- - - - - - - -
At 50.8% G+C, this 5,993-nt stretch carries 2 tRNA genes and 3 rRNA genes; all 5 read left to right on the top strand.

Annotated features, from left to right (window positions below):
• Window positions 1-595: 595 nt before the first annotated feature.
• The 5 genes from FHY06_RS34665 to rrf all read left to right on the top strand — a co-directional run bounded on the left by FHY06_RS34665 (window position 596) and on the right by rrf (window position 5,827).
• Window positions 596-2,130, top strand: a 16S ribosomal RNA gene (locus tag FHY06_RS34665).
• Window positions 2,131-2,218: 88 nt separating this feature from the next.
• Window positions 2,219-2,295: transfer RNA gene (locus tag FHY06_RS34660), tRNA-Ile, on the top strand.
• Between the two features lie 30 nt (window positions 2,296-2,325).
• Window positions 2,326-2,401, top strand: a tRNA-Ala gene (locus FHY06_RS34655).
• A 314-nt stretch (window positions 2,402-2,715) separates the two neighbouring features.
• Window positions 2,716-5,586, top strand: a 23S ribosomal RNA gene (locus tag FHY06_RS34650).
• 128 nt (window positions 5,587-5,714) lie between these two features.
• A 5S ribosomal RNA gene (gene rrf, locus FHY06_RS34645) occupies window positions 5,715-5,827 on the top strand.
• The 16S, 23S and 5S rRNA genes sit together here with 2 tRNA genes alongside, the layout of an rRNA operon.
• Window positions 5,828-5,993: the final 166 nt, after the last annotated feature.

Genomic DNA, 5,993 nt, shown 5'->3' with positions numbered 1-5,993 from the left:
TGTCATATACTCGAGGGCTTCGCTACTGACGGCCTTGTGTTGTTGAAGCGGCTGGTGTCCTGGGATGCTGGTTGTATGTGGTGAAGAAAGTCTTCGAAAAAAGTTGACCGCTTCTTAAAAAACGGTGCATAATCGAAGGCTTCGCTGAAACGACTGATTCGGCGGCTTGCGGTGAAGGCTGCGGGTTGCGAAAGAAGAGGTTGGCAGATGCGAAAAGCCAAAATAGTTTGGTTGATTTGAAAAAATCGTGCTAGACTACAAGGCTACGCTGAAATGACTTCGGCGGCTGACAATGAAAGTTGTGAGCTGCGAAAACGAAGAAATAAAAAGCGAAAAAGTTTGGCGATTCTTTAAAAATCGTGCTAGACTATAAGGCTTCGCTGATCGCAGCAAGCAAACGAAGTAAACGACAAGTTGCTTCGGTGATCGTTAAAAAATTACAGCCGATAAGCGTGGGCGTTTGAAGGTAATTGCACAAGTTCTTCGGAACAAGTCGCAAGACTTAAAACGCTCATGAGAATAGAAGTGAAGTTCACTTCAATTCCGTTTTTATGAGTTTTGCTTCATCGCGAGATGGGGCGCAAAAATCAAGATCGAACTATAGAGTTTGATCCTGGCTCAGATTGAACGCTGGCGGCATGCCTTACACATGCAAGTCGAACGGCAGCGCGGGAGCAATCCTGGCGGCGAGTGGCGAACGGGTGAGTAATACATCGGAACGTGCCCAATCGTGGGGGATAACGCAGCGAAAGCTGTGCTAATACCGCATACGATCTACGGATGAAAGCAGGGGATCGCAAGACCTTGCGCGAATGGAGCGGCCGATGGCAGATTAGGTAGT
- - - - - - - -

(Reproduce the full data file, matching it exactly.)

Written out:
At 50.8% G+C, this 5,993-nt stretch carries 2 tRNA genes and 3 rRNA genes; all 5 read left to right on the top strand.

Annotated features, from left to right (window positions below):
• Window positions 1-595: 595 nt before the first annotated feature.
• The 5 genes from FHY06_RS34665 to rrf all read left to right on the top strand — a co-directional run bounded on the left by FHY06_RS34665 (window position 596) and on the right by rrf (window position 5,827).
• Window positions 596-2,130, top strand: a 16S ribosomal RNA gene (locus tag FHY06_RS34665).
• Window positions 2,131-2,218: 88 nt separating this feature from the next.
• Window positions 2,219-2,295: transfer RNA gene (locus tag FHY06_RS34660), tRNA-Ile, on the top strand.
• Between the two features lie 30 nt (window positions 2,296-2,325).
• Window positions 2,326-2,401, top strand: a tRNA-Ala gene (locus FHY06_RS34655).
• A 314-nt stretch (window positions 2,402-2,715) separates the two neighbouring features.
• Window positions 2,716-5,586, top strand: a 23S ribosomal RNA gene (locus tag FHY06_RS34650).
• 128 nt (window positions 5,587-5,714) lie between these two features.
• A 5S ribosomal RNA gene (gene rrf, locus FHY06_RS34645) occupies window positions 5,715-5,827 on the top strand.
• The 16S, 23S and 5S rRNA genes sit together here with 2 tRNA genes alongside, the layout of an rRNA operon.
• Window positions 5,828-5,993: the final 166 nt, after the last annotated feature.

Genomic DNA, 5,993 nt, shown 5'->3' with positions numbered 1-5,993 from the left:
TGTCATATACTCGAGGGCTTCGCTACTGACGGCCTTGTGTTGTTGAAGCGGCTGGTGTCCTGGGATGCTGGTTGTATGTGGTGAAGAAAGTCTTCGAAAAAAGTTGACCGCTTCTTAAAAAACGGTGCATAATCGAAGGCTTCGCTGAAACGACTGATTCGGCGGCTTGCGGTGAAGGCTGCGGGTTGCGAAAGAAGAGGTTGGCAGATGCGAAAAGCCAAAATAGTTTGGTTGATTTGAAAAAATCGTGCTAGACTACAAGGCTACGCTGAAATGACTTCGGCGGCTGACAATGAAAGTTGTGAGCTGCGAAAACGAAGAAATAAAAAGCGAAAAAGTTTGGCGATTCTTTAAAAATCGTGCTAGACTATAAGGCTTCGCTGATCGCAGCAAGCAAACGAAGTAAACGACAAGTTGCTTCGGTGATCGTTAAAAAATTACAGCCGATAAGCGTGGGCGTTTGAAGGTAATTGCACAAGTTCTTCGGAACAAGTCGCAAGACTTAAAACGCTCATGAGAATAGAAGTGAAGTTCACTTCAATTCCGTTTTTATGAGTTTTGCTTCATCGCGAGATGGGGCGCAAAAATCAAGATCGAACTATAGAGTTTGATCCTGGCTCAGATTGAACGCTGGCGGCATGCCTTACACATGCAAGTCGAACGGCAGCGCGGGAGCAATCCTGGCGGCGAGTGGCGAACGGGTGAGTAATACATCGGAACGTGCCCAATCGTGGGGGATAACGCAGCGAAAGCTGTGCTAATACCGCATACGATCTACGGATGAAAGCAGGGGATCGCAAGACCTTGCGCGAATGGAGCGGCCGATGGCAGATTAGGTAGT